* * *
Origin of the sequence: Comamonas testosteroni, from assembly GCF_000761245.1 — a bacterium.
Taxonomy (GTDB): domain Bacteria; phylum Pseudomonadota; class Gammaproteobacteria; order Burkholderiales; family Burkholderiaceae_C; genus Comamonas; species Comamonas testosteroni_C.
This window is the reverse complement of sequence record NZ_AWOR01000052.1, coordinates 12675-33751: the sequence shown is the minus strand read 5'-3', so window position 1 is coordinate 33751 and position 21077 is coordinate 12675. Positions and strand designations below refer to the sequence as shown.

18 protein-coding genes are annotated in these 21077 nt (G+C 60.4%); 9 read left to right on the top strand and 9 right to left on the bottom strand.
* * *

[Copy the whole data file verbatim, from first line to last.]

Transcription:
Origin of the sequence: Comamonas testosteroni, from assembly GCF_000761245.1 — a bacterium.
Taxonomy (GTDB): domain Bacteria; phylum Pseudomonadota; class Gammaproteobacteria; order Burkholderiales; family Burkholderiaceae_C; genus Comamonas; species Comamonas testosteroni_C.
This window is the reverse complement of sequence record NZ_AWOR01000052.1, coordinates 12675-33751: the sequence shown is the minus strand read 5'-3', so window position 1 is coordinate 33751 and position 21077 is coordinate 12675. Positions and strand designations below refer to the sequence as shown.

18 protein-coding genes are annotated in these 21077 nt (G+C 60.4%); 9 read left to right on the top strand and 9 right to left on the bottom strand.